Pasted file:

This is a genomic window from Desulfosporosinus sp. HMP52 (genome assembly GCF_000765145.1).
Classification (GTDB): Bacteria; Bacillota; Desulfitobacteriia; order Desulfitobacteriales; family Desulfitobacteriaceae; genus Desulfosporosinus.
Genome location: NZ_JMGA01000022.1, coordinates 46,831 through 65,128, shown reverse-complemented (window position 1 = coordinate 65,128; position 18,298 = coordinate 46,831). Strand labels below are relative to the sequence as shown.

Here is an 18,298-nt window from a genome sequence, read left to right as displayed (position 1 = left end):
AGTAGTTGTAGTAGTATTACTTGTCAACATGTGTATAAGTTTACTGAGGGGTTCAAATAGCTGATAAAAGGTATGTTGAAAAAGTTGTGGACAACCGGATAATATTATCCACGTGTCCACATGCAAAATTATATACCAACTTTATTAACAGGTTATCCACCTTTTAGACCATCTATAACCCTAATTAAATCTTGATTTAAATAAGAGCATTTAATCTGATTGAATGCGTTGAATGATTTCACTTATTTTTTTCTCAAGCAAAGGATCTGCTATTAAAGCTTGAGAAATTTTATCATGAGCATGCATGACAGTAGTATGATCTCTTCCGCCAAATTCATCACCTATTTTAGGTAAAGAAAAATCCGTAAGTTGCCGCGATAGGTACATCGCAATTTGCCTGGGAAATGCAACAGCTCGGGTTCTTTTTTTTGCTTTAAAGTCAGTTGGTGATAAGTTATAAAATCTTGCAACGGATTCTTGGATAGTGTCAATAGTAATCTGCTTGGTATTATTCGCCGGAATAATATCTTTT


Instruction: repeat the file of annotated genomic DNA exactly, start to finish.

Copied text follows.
This is a genomic window from Desulfosporosinus sp. HMP52 (genome assembly GCF_000765145.1).
Classification (GTDB): Bacteria; Bacillota; Desulfitobacteriia; order Desulfitobacteriales; family Desulfitobacteriaceae; genus Desulfosporosinus.
Genome location: NZ_JMGA01000022.1, coordinates 46,831 through 65,128, shown reverse-complemented (window position 1 = coordinate 65,128; position 18,298 = coordinate 46,831). Strand labels below are relative to the sequence as shown.

Here is an 18,298-nt window from a genome sequence, read left to right as displayed (position 1 = left end):
AGTAGTTGTAGTAGTATTACTTGTCAACATGTGTATAAGTTTACTGAGGGGTTCAAATAGCTGATAAAAGGTATGTTGAAAAAGTTGTGGACAACCGGATAATATTATCCACGTGTCCACATGCAAAATTATATACCAACTTTATTAACAGGTTATCCACCTTTTAGACCATCTATAACCCTAATTAAATCTTGATTTAAATAAGAGCATTTAATCTGATTGAATGCGTTGAATGATTTCACTTATTTTTTTCTCAAGCAAAGGATCTGCTATTAAAGCTTGAGAAATTTTATCATGAGCATGCATGACAGTAGTATGATCTCTTCCGCCAAATTCATCACCTATTTTAGGTAAAGAAAAATCCGTAAGTTGCCGCGATAGGTACATCGCAATTTGCCTGGGAAATGCAACAGCTCGGGTTCTTTTTTTTGCTTTAAAGTCAGTTGGTGATAAGTTATAAAATCTTGCAACGGATTCTTGGATAGTGTCAATAGTAATCTGCTTGGTATTATTCGCCGGAATAATATCTTTT